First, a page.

Having the arrogance to believe you know best and bypassing the local democratic process (with a bit of help from Premier Perrottet) leads to a poor choice?
Who’d have known?
Anti-trans activism could derail the Coalition’s election campaign. It triggers a pivot. Morrison backflips on his plan to dog whistle prejudice, intolerance and ignorance. He withdraws his support from Tassie Senator Claire Chandler’s bill banning transgender women from playing women’s sports, after he cops flak from Liberal “moderates” and independents.
Incredibly, the PM lies about why he pulls rank on NSW pre-selectors. The “menacing controlling wall-paper”, as former Liberal MP Julia Banks calls him, pretends to ABC 7:30 he’s a knight in shining armour rescuing women from “factions” whom he leaves unnamed, as if he’s just being protective; one of his most outrageous lies to date.
“Sussan Ley, one of my finest cabinet ministers and one of our most successful women members of parliament, was under threat. She was under threat from factions within the Liberal Party and I decided to stand up to it,” Morrison says.
“I’m very serious about having great women in my ranks…Fiona Martin was another.”
But Julia Banks tells a different story. “It was the three months of Morrison’s leadership that … was definitely the most gut-wrenching, distressing period of my entire career.”
Morrison an advocate for women? It’s risible and – as The Monthly’s Rachel Withers notes, it’s insulting to women.
“The claim is laughable. If there’s anyone Morrison was trying to save it was factional consigliore Alex Hawke in the seat of Mitchell, and his overarching aim was to maintain control of the numbers in the party. At the end of the day, the only person Scott Morrison truly stands up for is Scott Morrison.”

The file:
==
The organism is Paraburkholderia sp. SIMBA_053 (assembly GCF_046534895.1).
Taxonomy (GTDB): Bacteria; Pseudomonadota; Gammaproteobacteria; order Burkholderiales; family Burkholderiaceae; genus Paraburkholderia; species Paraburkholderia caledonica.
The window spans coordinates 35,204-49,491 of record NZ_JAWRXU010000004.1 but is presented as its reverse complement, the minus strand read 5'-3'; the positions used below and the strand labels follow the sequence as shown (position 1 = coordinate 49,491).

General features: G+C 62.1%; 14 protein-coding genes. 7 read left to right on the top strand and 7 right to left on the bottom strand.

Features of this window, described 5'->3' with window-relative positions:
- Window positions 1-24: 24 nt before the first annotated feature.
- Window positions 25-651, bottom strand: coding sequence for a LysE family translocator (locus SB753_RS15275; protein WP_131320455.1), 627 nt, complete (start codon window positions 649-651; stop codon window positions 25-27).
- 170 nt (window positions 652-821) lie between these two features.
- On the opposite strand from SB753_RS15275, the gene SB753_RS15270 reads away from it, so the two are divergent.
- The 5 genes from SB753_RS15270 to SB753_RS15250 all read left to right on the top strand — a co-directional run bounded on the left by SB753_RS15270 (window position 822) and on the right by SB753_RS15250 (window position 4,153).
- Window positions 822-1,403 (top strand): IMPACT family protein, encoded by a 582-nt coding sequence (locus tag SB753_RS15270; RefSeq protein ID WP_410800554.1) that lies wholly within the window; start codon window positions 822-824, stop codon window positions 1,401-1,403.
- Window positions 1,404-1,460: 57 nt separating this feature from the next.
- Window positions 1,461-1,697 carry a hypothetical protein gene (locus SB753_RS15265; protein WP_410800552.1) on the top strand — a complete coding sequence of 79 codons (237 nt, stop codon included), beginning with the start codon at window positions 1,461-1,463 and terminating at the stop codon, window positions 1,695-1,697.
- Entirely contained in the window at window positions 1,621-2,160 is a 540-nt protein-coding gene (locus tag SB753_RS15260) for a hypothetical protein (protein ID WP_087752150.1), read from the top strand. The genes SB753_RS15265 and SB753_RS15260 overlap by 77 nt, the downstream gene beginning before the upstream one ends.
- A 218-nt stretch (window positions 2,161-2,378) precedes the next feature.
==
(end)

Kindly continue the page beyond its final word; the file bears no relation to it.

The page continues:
5 thoughts on “A Tin Pot Dictator?”
Great to hear from you again Urban. Just one point:
“As for any ministerial code violation, the non-bonking occurred before the advent of Morrison’s code.”
The infamous ‘bonk ban’ was implemented by Malcolm Turnbull in response to the Beetrooter’s escapades.
True but as I recall, Morrison came up with a code of his own and it’s part of his casuist defence of keeping Alan Tudge in cabinet that his code didn’t come in until after Tudge was a Minister.
The Australian people deserve a Government that will act with integrity and in the best interests of the people they serve.
Serving the Australian people as Ministers and Assistant Ministers is an honour and comes with expectations to act at all times to the highest possible standards of probity.
All Ministers and Assistant Ministers are expected to conduct themselves in line with standards established in this Statement in order to maintain the trust of the Australian people.
All parliamentarians are required to disclose private interests to the parliament. Given the additional powers of Ministers and Assistant Ministers, I expect them to provide me with additional information about their private interests to ensure there are no conflicts with their roles as ministers.
This Statement is principles based and is not a complete list of rules. I expect all ministers in the Australian Government to live up to the high standards expected of them by the Australian people at all times.
30 August 2018
Thanks for that clarification UW.